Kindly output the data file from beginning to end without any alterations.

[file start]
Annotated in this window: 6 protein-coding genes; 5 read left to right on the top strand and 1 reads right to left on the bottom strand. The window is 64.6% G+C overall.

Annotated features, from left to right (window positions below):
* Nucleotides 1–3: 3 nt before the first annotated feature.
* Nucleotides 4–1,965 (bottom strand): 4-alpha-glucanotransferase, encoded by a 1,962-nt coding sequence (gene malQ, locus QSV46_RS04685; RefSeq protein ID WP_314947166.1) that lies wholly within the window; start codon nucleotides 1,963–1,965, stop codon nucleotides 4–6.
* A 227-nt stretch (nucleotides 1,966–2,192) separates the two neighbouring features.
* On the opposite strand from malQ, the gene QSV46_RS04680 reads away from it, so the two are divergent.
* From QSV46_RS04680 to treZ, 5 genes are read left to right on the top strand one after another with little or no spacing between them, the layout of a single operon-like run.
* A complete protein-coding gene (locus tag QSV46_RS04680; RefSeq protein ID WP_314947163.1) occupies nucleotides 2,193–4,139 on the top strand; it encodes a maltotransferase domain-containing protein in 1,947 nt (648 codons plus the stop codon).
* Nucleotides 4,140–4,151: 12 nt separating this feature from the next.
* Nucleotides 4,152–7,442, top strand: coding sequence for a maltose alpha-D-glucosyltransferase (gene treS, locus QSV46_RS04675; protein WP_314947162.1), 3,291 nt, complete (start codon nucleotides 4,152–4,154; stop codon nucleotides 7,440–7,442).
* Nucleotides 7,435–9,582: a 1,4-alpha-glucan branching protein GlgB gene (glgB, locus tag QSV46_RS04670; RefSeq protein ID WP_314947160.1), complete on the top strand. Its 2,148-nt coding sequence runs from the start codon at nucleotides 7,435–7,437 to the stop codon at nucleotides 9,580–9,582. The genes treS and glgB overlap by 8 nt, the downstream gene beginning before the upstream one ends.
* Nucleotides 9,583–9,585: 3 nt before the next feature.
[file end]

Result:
Annotated in this window: 6 protein-coding genes; 5 read left to right on the top strand and 1 reads right to left on the bottom strand. The window is 64.6% G+C overall.

Annotated features, from left to right (window positions below):
* Nucleotides 1–3: 3 nt before the first annotated feature.
* Nucleotides 4–1,965 (bottom strand): 4-alpha-glucanotransferase, encoded by a 1,962-nt coding sequence (gene malQ, locus QSV46_RS04685; RefSeq protein ID WP_314947166.1) that lies wholly within the window; start codon nucleotides 1,963–1,965, stop codon nucleotides 4–6.
* A 227-nt stretch (nucleotides 1,966–2,192) separates the two neighbouring features.
* On the opposite strand from malQ, the gene QSV46_RS04680 reads away from it, so the two are divergent.
* From QSV46_RS04680 to treZ, 5 genes are read left to right on the top strand one after another with little or no spacing between them, the layout of a single operon-like run.
* A complete protein-coding gene (locus tag QSV46_RS04680; RefSeq protein ID WP_314947163.1) occupies nucleotides 2,193–4,139 on the top strand; it encodes a maltotransferase domain-containing protein in 1,947 nt (648 codons plus the stop codon).
* Nucleotides 4,140–4,151: 12 nt separating this feature from the next.
* Nucleotides 4,152–7,442, top strand: coding sequence for a maltose alpha-D-glucosyltransferase (gene treS, locus QSV46_RS04675; protein WP_314947162.1), 3,291 nt, complete (start codon nucleotides 4,152–4,154; stop codon nucleotides 7,440–7,442).
* Nucleotides 7,435–9,582: a 1,4-alpha-glucan branching protein GlgB gene (glgB, locus tag QSV46_RS04670; RefSeq protein ID WP_314947160.1), complete on the top strand. Its 2,148-nt coding sequence runs from the start codon at nucleotides 7,435–7,437 to the stop codon at nucleotides 9,580–9,582. The genes treS and glgB overlap by 8 nt, the downstream gene beginning before the upstream one ends.
* Nucleotides 9,583–9,585: 3 nt before the next feature.